In a welcome relief, lenders to Dewan Housing Finance Corporation (DHFL) may start receiving payment from Piramal Capital and Housing Finance (PCHFL) this week. DHFL has been undergoing insolvency proceedings at National Company Law Tribunal (NCLT) in Mumbai since 3 December 2019.
According to sources, while State Bank of India (SBI) is said to have signed a transaction document on Monday evening, the other lenders, including Union Bank of India, Bank of India, Bank of Baroda and Canara Bank, may sign the transaction document soon. Financial creditors, including the debenture trustees of the DHFL bonds, Catalyst Trusteeship, and IDBI Trusteeship Ltd, are also expected to sign the papers soon.
The resolution plan involves Piramal Capital taking over DHFL and making payments to lenders—which can be implemented in full only after 90% of the financial creditors sign the execution documents.
If the money is transferred by this week, it will reflect in the banks’ September quarter earnings (Q2FY21-22). Banks had earlier written off their entire debt to DHFL.
In a regulatory filing, Piramal Enterprises had said that total consideration of Rs34,250 crore for DHFL included Rs14,700-crore upfront cash and non-convertible debentures (NCDs) of Rs19,550 crore. The NCLT-approved plan shows 93.65% of financial creditors voted in favour of Piramal Capital & Housing Finance’s Rs37,250 crore resolution plan.
With a total consideration of Rs34,250 crore, Piramal’s resolution plan approved in January 2021 will enable lenders to recover around 40% of their dues, out of the total admitted claims at Rs87,082 crore.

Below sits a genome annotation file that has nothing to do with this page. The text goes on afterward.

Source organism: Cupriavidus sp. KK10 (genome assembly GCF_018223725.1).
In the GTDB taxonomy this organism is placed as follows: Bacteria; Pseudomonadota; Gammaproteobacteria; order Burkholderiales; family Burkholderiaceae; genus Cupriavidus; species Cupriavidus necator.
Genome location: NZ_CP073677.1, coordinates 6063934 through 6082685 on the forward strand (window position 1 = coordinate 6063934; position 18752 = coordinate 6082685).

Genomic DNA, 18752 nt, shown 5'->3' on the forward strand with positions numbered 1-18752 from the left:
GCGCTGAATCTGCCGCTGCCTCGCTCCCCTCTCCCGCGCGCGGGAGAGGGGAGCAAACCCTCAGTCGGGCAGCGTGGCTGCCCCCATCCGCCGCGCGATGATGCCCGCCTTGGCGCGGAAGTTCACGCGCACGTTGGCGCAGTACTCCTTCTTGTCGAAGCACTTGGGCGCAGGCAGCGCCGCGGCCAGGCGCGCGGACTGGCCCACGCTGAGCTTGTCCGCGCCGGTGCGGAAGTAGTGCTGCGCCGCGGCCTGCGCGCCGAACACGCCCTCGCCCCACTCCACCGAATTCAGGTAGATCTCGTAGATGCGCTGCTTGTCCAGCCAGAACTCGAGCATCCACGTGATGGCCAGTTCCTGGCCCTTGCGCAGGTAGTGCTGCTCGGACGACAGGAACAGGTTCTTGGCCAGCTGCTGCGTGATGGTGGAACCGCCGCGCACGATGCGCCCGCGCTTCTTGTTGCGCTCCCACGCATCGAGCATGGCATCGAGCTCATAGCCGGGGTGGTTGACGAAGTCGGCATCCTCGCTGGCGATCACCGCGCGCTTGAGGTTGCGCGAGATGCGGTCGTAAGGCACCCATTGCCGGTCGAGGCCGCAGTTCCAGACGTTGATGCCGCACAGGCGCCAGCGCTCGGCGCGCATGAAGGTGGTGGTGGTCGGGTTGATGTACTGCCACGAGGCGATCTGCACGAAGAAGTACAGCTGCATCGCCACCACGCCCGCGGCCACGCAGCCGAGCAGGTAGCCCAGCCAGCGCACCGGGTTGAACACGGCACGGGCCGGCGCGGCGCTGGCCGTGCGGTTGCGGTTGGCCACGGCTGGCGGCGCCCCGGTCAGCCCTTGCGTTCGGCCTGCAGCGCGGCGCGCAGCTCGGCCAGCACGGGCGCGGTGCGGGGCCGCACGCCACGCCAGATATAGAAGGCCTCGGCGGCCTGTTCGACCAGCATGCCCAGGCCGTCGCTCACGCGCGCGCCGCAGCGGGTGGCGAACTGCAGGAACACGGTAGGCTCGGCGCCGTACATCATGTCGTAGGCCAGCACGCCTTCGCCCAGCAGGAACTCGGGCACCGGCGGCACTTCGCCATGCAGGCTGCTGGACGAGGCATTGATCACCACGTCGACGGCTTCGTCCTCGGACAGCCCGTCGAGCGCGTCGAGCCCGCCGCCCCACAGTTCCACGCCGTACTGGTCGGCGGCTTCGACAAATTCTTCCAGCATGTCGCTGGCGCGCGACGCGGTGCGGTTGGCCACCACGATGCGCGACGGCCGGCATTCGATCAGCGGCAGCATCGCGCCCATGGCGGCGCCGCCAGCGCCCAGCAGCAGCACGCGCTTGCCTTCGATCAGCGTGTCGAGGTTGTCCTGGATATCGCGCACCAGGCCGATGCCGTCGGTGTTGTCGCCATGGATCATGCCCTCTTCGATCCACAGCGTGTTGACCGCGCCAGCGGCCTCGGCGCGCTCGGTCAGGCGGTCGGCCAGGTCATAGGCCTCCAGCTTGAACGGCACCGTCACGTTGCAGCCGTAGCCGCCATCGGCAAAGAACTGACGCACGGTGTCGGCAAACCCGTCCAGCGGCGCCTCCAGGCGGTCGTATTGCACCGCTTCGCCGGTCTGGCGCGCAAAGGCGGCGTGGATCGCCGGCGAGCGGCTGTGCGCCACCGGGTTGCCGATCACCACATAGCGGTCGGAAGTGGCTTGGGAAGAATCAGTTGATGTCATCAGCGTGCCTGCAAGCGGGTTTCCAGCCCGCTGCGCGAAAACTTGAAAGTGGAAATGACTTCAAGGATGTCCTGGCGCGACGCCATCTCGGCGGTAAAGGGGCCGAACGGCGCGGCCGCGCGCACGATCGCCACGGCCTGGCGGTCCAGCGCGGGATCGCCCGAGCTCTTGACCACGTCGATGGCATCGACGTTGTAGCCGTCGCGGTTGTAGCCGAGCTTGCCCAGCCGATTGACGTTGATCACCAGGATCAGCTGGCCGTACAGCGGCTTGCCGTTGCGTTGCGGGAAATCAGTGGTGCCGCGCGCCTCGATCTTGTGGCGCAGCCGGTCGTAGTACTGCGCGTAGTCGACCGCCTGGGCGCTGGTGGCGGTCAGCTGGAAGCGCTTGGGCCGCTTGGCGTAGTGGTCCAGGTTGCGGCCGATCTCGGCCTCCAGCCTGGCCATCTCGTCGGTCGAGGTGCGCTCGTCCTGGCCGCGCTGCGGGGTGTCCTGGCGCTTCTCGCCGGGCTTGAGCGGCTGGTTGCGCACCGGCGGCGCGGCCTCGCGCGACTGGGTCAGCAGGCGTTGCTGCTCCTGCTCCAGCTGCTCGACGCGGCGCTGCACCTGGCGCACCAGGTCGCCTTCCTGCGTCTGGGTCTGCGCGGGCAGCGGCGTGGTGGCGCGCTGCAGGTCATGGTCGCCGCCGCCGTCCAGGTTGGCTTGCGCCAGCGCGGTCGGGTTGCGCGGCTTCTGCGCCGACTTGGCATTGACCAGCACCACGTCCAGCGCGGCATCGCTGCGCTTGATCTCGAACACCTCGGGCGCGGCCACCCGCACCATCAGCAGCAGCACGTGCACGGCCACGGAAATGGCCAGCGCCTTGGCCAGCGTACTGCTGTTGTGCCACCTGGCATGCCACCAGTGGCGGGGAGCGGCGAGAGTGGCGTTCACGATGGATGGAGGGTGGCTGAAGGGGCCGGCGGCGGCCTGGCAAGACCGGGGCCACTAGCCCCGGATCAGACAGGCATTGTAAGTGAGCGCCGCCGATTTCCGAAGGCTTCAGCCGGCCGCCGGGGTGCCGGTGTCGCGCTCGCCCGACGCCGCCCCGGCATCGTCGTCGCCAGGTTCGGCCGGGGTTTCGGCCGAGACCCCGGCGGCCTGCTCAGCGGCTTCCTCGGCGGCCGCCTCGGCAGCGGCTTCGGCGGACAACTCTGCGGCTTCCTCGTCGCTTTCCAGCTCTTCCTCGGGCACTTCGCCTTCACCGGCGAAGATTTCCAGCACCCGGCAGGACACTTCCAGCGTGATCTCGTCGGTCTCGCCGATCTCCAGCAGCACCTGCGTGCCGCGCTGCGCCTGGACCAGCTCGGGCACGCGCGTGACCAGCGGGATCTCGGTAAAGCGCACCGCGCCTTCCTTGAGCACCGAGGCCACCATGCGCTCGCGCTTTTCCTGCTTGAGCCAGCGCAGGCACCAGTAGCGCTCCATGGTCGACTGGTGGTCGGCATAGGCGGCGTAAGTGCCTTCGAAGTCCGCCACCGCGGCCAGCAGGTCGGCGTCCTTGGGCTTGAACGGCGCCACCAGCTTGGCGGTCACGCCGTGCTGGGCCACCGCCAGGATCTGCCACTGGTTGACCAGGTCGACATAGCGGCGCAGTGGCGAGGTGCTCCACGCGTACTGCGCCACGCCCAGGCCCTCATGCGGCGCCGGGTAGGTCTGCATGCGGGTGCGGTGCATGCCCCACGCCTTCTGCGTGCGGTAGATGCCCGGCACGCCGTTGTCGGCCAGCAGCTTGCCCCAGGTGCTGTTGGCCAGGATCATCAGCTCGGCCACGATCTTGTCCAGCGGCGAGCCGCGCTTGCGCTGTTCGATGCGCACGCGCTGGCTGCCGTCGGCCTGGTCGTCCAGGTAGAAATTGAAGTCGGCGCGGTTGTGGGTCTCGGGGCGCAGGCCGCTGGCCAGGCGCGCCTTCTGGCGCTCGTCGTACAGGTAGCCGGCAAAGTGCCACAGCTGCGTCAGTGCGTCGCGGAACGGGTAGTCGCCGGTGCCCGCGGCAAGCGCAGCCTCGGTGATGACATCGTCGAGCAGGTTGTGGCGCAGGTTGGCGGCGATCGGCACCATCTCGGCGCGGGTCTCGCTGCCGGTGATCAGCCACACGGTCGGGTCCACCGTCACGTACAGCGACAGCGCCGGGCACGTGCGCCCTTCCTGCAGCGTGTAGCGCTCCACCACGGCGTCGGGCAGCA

To conclude the transaction by this month-end, financial creditors agreed to set aside Rs2,350 crore of claims made by the National Housing Bank (NHB) for DHFL until a dispute over the distribution of proceeds is resolved. NHB has claimed that it has the right to receive the proceeds of DHFL on a preferential basis; however other financial creditors have disagreed.
Of the Rs37,250 crore offered to creditors, Rs12,700 is upfront cash payment; Rs3,000 crore of interest income earned by DHFL during the corporate insolvency resolution process (CIRP) and Rs19,550 crore in the form of 6.75% non-convertible debentures due 2031 with an option to repay after five years, according to the resolution plan.
According to the NCLT order, PCHFL was required to make payments to creditors by 5th September—within 90-days of approval from NCLT. However, this was delayed initially, with NCLT also ordering the committee of creditors (CoC) to consider higher payment to fixed deposit-holders. Later, 63 moons technologies ltd questioned the legality of Piramal’s resolution plan.
Meanwhile, the enforcement directorate (ED) has arrested Vinod Chaturvedi, managing director of Usher Agro Ltd and other group companies under PMLA (Prevention of Money Laundering Act) in a case related to cheating and siphoning of bank loan Rs915 crore. He had allegedly done bogus transaction with 15 shell companies and with DHFL group companies.
Separately, a special court of Central Bureau of Investigation (CBI) in Mumbai on Saturday denied bail to Yes Bank founder Rana Kapoor’s wife Bindu and two daughters, Roshni and Radha, in a quid-pro-quo case involving DHFL.
The special court refused to grant them bail stating that prima facie loss of Rs4,000 crore was caused to the bank through illegal acts. The court, which remanded them in 14-day judicial custody, said the three did not deserve any sympathy for being women or the mother of small kids.
In their bail pleas filed separately in Bombay High Court, Bindu Kapoor, Roshni Kapoor and Radha Kapoor Khanna, who are currently lodged in Byculla women’s prison here, sought for the CBI court order to be quashed and set aside, as it was grossly illegal and untenable.